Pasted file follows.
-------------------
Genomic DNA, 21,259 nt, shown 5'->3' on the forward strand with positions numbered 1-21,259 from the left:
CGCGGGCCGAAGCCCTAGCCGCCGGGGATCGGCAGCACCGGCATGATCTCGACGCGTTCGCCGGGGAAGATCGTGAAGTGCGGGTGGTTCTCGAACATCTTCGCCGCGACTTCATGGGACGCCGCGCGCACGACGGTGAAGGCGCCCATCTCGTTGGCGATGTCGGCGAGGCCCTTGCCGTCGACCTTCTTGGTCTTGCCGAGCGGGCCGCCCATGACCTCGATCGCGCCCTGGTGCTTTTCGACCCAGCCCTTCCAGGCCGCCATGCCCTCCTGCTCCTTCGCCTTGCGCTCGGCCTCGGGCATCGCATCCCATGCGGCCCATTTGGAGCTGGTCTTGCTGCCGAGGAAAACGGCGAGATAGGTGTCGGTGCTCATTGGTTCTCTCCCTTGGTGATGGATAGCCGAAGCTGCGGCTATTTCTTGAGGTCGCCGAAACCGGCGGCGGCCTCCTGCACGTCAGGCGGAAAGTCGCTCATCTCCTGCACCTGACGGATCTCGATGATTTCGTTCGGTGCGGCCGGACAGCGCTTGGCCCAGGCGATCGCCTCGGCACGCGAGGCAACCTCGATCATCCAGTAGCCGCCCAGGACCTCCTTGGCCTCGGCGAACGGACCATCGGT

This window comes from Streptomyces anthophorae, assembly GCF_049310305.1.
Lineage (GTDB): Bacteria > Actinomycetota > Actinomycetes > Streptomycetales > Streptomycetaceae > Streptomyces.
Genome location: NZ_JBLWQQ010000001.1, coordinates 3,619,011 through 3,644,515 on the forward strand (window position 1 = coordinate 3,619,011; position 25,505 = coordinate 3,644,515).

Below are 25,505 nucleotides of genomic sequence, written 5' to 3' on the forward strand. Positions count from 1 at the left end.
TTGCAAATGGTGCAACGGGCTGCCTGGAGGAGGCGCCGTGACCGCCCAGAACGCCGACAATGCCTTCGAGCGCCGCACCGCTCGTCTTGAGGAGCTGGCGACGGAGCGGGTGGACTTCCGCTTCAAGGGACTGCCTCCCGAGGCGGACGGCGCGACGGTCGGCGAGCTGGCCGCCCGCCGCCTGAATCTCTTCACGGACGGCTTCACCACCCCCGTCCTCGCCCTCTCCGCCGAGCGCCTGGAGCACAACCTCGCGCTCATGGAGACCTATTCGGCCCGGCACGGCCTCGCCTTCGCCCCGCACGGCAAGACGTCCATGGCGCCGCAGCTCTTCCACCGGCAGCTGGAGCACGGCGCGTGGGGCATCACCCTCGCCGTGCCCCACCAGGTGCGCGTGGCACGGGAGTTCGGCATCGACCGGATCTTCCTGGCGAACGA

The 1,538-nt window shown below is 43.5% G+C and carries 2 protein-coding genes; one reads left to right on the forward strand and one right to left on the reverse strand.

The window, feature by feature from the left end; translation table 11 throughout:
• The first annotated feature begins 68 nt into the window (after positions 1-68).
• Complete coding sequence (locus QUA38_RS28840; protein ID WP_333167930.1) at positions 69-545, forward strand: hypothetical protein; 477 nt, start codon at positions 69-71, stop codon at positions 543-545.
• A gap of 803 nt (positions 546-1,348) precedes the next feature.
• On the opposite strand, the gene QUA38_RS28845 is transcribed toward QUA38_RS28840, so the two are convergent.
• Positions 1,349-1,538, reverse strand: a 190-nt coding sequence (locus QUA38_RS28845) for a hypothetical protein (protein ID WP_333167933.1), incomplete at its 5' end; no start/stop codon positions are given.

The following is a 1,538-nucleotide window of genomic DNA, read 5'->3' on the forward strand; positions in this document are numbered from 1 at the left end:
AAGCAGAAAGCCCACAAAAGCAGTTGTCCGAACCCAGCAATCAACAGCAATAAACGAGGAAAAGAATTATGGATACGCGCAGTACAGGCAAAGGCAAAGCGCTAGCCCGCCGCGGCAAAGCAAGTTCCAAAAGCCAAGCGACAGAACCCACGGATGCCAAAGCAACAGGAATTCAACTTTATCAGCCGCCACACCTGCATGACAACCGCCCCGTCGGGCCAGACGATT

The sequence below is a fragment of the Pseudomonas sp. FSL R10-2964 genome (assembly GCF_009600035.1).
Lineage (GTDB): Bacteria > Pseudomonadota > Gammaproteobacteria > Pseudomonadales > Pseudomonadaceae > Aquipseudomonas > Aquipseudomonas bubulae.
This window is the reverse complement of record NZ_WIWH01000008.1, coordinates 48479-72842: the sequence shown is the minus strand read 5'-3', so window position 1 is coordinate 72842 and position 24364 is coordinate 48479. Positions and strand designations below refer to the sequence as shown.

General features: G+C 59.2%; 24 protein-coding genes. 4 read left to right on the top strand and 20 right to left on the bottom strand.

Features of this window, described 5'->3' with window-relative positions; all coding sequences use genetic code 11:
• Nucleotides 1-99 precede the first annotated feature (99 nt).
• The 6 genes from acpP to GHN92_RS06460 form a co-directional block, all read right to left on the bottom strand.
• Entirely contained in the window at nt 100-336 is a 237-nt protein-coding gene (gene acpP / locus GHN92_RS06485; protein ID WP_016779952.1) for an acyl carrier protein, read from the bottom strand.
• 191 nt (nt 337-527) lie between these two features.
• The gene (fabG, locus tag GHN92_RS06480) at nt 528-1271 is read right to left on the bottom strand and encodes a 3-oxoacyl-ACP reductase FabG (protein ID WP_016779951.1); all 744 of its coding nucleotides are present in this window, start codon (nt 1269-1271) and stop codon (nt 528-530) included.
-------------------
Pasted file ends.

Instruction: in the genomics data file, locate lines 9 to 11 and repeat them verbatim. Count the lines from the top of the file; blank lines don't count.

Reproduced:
The window, feature by feature from the left end; translation table 11 throughout:
• The first annotated feature begins 68 nt into the window (after positions 1-68).
• Complete coding sequence (locus QUA38_RS28840; protein ID WP_333167930.1) at positions 69-545, forward strand: hypothetical protein; 477 nt, start codon at positions 69-71, stop codon at positions 543-545.